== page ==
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Grand Jury Report Slams Medical Center By MATTHEW ARTZ

Tuesday July 05, 2005

The Alameda County Medical Center—the only option for Berkeley’s 10,000 uninsured—continues to run up deficits despite a $70 million county bail-out last year, according to a recently-released report from the Alameda County Grand Jury. The report lays the blame on the center’s board of trustees. 

The grand jury is a 19-member citizen body selected by superior court judges to investigate county governmental issues. 

“Instead of grasping the concept that the medical center is facing a dire financial crisis, the board of trustees has spent the last year preoccupied with infighting...” the grand jury reported. 

The medical center includes Oakland’s Highland Hospital, which serves most of Berkeley’s trauma and emergency cases. Also in the public hospital network, required to treat the uninsured, are San Leandro’s Fairmont Hospital, John George Psychiatric Pavilion and three outpatient clinics. 

Especially troubling to the grand jury was the fact that the medical center remained in the red despite a bail out designed to reorder its finances.  

Last year, with the medical center facing a $50 million deficit, county voters approved Measure A, a half-cent sales tax increase that delivers the medical center $70 million a year. But despite the influx of cash, the medical center remained $3 million in debt last year and costs are expected to increase by $10 million this year. 

“The medical center board of trustees seem to have taken the passage of Measure A as a signal to engage in irresponsible spending,” the grand jury wrote. 

Public hospitals in the state have been hard hit by lower fees paid by Medicare and Medi-Cal and an increase in low income residents without insurance. 

The Medical Center, however, has been rife with dissension and mismanagement, the grand jury found. After going through nine CEOs in 11 years, last year the county brought in Tennessee-based Cambio Health Solutions to run the center and get its finances in order. 

The Grand Jury praised Cambio for improving efficiency in collecting payment for services and criticized the board for refusing to implement the consultant company’s plan to lay off 120 employees. Instead of layoffs, the board sought to cut staff by attrition and gave employees “across-the-board increases in employee salaries and benefits,” according to the report.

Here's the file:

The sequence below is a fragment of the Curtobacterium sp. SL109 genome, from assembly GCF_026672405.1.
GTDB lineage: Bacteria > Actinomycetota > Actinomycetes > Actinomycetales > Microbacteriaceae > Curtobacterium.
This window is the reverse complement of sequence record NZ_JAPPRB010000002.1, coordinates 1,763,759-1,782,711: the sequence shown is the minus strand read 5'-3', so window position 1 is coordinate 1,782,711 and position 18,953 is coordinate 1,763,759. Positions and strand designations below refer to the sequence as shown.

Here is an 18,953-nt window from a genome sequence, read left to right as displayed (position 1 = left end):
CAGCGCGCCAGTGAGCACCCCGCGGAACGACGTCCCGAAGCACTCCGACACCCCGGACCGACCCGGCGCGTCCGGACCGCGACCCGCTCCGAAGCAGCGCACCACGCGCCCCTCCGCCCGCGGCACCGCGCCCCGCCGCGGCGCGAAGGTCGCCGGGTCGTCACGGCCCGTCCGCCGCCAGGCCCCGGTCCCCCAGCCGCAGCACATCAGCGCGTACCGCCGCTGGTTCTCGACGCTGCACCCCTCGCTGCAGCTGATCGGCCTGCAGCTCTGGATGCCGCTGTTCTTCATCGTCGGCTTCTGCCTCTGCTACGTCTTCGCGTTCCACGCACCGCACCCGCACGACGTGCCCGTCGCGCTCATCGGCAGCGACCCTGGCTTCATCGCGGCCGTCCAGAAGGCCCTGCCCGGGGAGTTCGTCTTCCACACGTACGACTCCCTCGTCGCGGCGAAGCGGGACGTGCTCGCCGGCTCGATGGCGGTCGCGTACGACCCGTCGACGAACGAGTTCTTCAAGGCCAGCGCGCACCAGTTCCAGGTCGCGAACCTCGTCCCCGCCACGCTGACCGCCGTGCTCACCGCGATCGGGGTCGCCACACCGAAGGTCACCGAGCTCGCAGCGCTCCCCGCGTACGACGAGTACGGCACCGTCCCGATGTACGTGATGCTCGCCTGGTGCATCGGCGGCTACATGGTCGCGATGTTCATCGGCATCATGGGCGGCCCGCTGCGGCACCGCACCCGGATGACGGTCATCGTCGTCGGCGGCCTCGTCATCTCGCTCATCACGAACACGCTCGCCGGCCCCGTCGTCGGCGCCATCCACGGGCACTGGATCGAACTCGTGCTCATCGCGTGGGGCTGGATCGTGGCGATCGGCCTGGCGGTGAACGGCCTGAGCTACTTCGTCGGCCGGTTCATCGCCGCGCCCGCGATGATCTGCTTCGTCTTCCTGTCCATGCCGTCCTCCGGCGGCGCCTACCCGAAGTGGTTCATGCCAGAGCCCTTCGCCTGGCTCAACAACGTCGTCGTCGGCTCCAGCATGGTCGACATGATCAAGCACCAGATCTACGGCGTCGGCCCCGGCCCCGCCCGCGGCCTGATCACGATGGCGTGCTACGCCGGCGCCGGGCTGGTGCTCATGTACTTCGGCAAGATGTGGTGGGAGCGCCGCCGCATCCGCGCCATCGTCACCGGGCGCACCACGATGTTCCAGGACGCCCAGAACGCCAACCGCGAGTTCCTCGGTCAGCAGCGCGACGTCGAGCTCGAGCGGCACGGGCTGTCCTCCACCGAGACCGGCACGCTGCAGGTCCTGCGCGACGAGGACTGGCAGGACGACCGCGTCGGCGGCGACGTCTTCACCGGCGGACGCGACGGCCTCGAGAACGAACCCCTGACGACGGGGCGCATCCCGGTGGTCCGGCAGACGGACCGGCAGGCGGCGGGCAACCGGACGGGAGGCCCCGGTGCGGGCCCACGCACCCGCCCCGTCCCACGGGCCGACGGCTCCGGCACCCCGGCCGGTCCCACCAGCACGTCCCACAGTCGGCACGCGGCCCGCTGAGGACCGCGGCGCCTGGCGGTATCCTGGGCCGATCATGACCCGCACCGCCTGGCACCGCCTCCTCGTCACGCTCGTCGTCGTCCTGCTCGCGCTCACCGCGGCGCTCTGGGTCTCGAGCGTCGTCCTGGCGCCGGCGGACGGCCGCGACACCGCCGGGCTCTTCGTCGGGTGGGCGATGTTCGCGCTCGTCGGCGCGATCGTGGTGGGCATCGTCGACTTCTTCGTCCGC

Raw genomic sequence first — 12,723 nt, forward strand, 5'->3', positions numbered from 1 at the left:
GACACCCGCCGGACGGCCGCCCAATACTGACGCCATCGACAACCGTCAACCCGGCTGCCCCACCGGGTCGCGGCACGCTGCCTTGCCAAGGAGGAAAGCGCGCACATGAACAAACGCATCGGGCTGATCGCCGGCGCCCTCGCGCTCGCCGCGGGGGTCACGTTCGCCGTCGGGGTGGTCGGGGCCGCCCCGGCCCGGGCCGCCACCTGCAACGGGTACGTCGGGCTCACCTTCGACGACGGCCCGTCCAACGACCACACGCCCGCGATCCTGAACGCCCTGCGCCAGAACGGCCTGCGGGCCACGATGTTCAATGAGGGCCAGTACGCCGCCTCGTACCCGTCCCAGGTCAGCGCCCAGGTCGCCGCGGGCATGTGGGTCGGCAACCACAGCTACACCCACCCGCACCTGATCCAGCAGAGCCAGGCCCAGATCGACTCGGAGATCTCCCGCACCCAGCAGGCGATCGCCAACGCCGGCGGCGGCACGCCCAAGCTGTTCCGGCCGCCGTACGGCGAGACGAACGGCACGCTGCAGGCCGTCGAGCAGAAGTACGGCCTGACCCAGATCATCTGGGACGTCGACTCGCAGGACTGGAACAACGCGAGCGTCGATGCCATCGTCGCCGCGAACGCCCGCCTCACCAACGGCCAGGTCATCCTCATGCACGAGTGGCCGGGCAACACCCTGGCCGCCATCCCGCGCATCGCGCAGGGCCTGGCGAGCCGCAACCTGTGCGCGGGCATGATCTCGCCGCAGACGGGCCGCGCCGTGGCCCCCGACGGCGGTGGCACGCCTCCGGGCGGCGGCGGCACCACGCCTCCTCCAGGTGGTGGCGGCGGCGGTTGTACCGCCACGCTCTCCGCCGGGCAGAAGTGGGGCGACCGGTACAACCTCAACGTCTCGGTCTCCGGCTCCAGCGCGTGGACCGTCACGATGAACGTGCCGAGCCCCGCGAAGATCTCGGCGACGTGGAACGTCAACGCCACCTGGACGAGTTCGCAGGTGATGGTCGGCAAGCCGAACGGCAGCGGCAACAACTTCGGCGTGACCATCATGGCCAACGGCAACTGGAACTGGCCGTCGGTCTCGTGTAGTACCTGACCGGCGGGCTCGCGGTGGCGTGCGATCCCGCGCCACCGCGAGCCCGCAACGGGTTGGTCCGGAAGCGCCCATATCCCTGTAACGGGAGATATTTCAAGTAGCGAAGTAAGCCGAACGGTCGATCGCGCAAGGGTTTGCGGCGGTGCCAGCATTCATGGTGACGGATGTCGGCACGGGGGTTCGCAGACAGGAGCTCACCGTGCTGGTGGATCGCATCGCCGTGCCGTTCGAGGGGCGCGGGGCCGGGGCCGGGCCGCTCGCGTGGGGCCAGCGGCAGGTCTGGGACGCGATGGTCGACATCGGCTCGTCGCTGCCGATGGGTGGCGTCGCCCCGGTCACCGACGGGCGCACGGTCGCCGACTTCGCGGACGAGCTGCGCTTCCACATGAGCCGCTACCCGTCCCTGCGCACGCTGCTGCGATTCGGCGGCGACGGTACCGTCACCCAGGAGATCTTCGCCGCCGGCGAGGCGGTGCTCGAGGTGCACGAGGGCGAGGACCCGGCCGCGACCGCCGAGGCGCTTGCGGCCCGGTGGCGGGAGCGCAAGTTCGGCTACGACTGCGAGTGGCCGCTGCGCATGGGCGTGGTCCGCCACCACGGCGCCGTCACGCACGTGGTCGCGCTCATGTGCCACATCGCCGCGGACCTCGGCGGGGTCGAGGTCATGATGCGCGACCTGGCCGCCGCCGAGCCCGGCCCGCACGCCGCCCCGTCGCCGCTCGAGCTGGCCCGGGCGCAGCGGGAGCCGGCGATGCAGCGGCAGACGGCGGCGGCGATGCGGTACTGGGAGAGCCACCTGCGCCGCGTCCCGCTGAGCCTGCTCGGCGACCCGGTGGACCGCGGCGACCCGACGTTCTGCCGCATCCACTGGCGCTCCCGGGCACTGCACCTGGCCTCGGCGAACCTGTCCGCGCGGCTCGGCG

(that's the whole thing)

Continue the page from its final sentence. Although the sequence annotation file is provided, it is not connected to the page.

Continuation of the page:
Employee unions have “gained unprecedented control over hospital operations,” the grand jury wrote. Medical center work rules “give employee groups the right to veto or to prevent management from taking action.” 

For instance, a nurse cannot be reassigned from one patient ward to another even if the proposed ward is understaffed, the grand jury wrote. “Instead, the medical center must hire a temporary nurse at a substantially higher cost.” 

The board must either eliminate jobs or reduce services, but the board hesitated to do either, according to the grand jury. 

“Shockingly, the medical center has not even reviewed the question of whether the scope of service it provides should be reduced to balance its budget,” the grand jury wrote. 

The grand jury also blasted “a culture of failing to accept personal responsibility” it blames for a workers compensation crisis at the medical center. On any given day, 25 percent of employees are not at work because of an on the job injury or long-term disability, the grand jury found. 

Without making specific recommendations, the grand jury urged the board to make cuts, “even if it means laying off employees or reducing the scope of medical services it provides.” 

In its annual report, the grand jury also criticized the Alameda County Board of Education for failing to prevent financial crises in several local districts in the county and for not fully complying with open government laws. 

The board’s agendas “don’t fully inform the public of the substance of issues coming before the board and in some cases were misleading,” the grand jury found. 

Also, board minutes were found to lack information on the substance of controversial issues. 

The grand jury criticized Oakland for a contract that gives one tow company, A&B Auto Company, a monopoly on towing services with the city. 

The grand jury also found fault with the soon-to-be-closed Oakland city jail for poor conditions. County detention facilities, including Juvenile Hall and Santa Rita jail, scored higher. 

A copy of the annual report can be found at